Nevertheless, throughout the Kingdom’s existence there was a steady incremental move northward. Its 17th Century drive into Texas would be accelerated by New France initiatives to gain a coastal foothold on the Gulf of Mexico after extending exploration and territorial claims to the mouth of the Mississippi River. Ultimately, by 1718 the Presidio of Las Aldeas, Texas, marked the frontier of New Spain with that of New France.
It is the system and means used by the government of New Spain in this northward expansion of settlement in the Kingdom’s borderlands to the north that is of interest in a leadership consideration. In terms of the societal norms, cultural and economic imperatives and technological capabilities of the time, a form of effective individual and collective leadership occurred.
That leadership has provided a lasting legacy to what is now the U.S. southwest where many of the major cities in this region were established by that leadership. One of the critical instruments of that leadership was the effective leading of the presidial dragoon companies of the Kingdom of New Spain in the successive processes of settling and securing the frontier.
The presidial troops of New Spain were a standing professional military corps unique to that geopolitical unit. They functioned as separate companies of dragoons typically ranging at strengths of 50 officers and men per company but often less.
There was an Inspector-in-Chief commanding the corps who reported to the viceroy. The strength of the corps ranged between 600 by 1690 to over 3,000 by the 1780s. The force in 1777 stood at 2,200 including its 280 Indian scouts and a herd of 14,000 horses and 1,700 mules. In 1784 2,084 soldiers manned 22 presidios. The lengthy existence of this corps under the Spanish crown from the 16th Century until the end of Spanish government in 1821 speaks well for its effectiveness in its unique mission.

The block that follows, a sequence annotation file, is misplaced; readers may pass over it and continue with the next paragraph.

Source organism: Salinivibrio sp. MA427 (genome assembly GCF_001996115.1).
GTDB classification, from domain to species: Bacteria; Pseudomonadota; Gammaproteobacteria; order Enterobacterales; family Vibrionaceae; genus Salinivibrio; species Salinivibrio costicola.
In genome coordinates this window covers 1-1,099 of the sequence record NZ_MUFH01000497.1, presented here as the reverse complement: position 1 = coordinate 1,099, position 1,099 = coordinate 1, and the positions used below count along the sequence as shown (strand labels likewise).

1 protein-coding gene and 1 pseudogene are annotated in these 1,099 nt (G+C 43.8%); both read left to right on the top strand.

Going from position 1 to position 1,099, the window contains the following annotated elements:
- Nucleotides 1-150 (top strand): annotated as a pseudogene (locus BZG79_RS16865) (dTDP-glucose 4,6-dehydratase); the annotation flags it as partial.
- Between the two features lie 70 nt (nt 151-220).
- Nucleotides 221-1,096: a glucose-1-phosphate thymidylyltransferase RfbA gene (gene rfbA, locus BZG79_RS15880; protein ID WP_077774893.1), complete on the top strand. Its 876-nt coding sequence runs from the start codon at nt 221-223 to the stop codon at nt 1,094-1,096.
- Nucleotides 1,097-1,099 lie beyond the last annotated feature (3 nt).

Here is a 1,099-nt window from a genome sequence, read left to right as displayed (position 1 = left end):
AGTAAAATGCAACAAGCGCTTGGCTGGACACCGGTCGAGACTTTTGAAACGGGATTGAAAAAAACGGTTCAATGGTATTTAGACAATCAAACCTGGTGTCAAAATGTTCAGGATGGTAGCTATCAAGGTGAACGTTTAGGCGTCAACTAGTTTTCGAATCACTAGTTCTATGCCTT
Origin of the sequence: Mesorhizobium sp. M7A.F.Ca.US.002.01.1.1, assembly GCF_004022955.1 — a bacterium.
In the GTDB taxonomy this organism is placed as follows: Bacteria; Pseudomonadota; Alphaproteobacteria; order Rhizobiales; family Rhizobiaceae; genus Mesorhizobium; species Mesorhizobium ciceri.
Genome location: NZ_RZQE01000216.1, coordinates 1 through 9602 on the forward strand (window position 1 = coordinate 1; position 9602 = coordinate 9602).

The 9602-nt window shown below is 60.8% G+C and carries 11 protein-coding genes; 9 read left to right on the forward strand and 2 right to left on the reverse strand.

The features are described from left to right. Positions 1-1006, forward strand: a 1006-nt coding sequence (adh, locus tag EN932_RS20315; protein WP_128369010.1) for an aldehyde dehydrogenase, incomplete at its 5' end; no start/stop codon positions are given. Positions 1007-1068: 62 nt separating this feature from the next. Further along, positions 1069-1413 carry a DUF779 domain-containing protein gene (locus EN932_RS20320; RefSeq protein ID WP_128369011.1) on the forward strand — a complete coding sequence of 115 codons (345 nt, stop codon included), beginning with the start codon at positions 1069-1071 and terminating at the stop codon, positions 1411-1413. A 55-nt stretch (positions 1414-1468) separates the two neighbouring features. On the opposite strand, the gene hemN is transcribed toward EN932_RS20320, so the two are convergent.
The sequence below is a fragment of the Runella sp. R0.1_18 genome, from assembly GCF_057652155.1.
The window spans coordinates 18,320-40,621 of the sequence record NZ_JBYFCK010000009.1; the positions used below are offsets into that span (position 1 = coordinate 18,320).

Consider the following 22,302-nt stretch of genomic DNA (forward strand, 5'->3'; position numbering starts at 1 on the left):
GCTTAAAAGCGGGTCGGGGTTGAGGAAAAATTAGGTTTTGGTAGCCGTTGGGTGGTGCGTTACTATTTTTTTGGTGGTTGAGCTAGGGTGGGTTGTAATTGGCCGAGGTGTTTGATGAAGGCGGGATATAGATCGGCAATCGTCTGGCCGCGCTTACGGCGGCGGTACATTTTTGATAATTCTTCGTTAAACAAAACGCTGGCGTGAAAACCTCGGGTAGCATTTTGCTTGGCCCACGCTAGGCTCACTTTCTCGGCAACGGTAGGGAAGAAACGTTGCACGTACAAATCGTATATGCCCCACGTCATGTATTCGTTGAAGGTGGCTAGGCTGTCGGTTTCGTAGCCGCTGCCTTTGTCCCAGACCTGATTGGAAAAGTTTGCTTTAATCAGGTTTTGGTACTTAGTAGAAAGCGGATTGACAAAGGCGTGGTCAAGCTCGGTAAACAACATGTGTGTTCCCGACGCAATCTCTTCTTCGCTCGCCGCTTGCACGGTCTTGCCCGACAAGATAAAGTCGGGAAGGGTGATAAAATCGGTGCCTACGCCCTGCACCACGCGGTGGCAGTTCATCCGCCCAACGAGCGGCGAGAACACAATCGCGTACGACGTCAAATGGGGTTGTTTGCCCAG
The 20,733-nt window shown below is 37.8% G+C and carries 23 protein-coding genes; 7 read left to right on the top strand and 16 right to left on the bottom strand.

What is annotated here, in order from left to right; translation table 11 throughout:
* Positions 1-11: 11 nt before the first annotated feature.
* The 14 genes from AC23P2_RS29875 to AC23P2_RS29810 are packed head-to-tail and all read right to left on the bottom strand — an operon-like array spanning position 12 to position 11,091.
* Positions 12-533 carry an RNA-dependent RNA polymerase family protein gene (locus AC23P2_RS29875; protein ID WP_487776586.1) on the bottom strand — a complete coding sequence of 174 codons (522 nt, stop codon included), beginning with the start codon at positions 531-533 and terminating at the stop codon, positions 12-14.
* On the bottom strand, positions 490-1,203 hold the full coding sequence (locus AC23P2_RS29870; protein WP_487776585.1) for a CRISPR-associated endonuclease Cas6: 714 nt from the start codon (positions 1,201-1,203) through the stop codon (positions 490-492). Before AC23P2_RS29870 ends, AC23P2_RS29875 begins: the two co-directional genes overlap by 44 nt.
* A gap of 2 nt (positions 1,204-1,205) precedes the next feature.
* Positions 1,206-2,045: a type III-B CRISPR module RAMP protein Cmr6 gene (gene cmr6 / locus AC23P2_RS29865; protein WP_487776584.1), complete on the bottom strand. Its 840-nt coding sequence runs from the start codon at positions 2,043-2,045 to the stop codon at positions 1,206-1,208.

Senior officers tended to be seconded from the Spanish metropolitan royal army which included officers of other ethnicities. One of the most significant commanders in this category was of Irish birth. From 1771-76 Lieutenant Colonel Hugo O’Conor, a 37 year old Dublin native of the Catholic faith when he assumed the position, served as Inspector-in-Chief (Inspector Commandant) of Spanish forces in the Internal Provinces of the Viceroyalty’s northern frontier. Effectively he was the commander of the Presidial Troops deployed on this frontier.
Most of the officers at company level were ethnic Spaniards born in New Spain. Enlisted soldiers included ethnic Spaniards born in New Spain and some other Europeans but primarily drew recruits from the localities and from people of mixed ethnicity, i.e., Spanish with indigenous groups or people of the local ethnicity. The service was generally popular with sufficient enlistments to keep the ranks filled. The focus on enlisting local people had the advantage of producing a fully acclimated soldier to the climate and conditions in the areas of operation.
The following examination considers the leadership’s effect and the instrument of that leadership, the presidial company, in the transformative role it played in the old borderlands of the Kingdom of New Spain